The derived MLR equations are not only useful for predicting the retention of the compounds being studied. Insights concerning the factors responsible for the retention behaviour of the analytes on the PVA-bonded phase are also reflected on these models. Incorporating the molecular descriptors as predictors of retention can give tentative conclusions on the possible solute–stationary phase interactions present in the chromatographic system. The coefficients of the predictors in the MLR equations only reflect the original units in which the variables were measured, thus, the relative effects of the descriptors on the retention of the analytes cannot be assessed by these coefficients. Conversely, the standardized coefficients (β) of the predictors give the number of standard deviations change on the dependent variable that will be produced by a change of one standard deviation on the descriptor concerned. The magnitude and sign of β can be used to describe the relative effect of each predictor on the dependent variable, log k. Table 2 summarizes the β value and significance of each predictor in the derived MLR equations. As listed in Table 2, all predictors were significant at 95% confidence interval.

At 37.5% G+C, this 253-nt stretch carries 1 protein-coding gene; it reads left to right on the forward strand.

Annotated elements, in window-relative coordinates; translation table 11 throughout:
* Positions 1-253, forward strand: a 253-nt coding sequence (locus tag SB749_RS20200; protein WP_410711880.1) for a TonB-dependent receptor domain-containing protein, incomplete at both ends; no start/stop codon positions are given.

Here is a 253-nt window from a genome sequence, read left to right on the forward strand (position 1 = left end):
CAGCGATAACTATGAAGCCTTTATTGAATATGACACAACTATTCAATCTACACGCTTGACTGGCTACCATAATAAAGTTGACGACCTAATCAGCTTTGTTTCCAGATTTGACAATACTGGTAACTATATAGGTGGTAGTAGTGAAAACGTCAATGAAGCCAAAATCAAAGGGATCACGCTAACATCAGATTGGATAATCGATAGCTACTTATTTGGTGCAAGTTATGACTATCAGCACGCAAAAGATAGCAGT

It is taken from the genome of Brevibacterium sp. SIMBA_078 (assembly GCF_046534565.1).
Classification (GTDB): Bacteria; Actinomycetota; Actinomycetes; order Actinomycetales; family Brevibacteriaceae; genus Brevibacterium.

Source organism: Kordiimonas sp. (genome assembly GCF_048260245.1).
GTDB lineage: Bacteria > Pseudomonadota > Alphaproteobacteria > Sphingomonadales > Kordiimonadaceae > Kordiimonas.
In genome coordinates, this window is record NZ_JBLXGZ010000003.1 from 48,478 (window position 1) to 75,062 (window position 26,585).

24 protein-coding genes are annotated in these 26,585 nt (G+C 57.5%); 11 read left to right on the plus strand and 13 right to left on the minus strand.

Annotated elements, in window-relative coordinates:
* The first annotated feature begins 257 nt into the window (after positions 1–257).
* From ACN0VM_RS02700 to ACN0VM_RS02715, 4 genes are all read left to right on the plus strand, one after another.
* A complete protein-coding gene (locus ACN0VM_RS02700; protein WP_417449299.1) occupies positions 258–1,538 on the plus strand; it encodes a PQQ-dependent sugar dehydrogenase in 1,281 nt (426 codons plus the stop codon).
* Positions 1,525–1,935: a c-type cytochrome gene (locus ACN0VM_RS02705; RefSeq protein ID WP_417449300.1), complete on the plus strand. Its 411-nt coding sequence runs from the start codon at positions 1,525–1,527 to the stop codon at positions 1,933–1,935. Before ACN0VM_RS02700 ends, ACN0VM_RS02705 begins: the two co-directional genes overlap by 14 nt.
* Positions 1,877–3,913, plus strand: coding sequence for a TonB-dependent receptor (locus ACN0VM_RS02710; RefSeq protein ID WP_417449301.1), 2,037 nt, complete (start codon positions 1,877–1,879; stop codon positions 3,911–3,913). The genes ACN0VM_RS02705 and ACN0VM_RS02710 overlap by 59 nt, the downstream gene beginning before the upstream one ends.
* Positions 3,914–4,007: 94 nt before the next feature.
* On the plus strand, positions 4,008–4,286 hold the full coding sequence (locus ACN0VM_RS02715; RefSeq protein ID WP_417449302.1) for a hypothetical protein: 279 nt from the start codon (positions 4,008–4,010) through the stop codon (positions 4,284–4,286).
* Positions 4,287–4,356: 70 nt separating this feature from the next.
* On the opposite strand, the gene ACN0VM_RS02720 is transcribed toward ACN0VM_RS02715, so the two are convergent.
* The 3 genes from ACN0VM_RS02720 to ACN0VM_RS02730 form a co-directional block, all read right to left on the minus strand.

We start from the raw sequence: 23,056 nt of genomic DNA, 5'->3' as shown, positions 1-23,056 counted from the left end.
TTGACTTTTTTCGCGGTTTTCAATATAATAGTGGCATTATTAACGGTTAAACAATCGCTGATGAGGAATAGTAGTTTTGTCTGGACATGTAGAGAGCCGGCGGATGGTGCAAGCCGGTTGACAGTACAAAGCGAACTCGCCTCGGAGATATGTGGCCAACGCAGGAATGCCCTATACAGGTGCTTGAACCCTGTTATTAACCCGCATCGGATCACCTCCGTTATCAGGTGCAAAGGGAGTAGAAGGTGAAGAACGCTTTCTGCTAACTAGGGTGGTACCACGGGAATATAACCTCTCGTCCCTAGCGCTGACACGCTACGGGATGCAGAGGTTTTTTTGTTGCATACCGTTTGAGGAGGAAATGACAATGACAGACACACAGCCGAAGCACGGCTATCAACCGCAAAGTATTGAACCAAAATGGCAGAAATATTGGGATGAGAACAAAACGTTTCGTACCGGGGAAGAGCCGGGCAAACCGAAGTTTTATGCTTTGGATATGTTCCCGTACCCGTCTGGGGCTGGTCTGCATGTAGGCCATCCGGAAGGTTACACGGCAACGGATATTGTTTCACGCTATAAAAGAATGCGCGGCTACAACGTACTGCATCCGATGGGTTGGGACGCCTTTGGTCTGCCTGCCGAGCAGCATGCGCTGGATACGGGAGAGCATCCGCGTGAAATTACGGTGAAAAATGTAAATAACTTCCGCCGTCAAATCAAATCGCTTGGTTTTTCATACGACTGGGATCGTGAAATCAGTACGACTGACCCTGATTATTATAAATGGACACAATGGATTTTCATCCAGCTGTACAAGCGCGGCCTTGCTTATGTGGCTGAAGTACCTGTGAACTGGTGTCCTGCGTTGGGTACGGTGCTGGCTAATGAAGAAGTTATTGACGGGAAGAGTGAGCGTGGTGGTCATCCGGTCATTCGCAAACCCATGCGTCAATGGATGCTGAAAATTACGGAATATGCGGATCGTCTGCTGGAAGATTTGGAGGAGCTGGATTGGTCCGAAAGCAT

Table 2: Standardized coefficients and significance of each predictor in the derived MLR equations.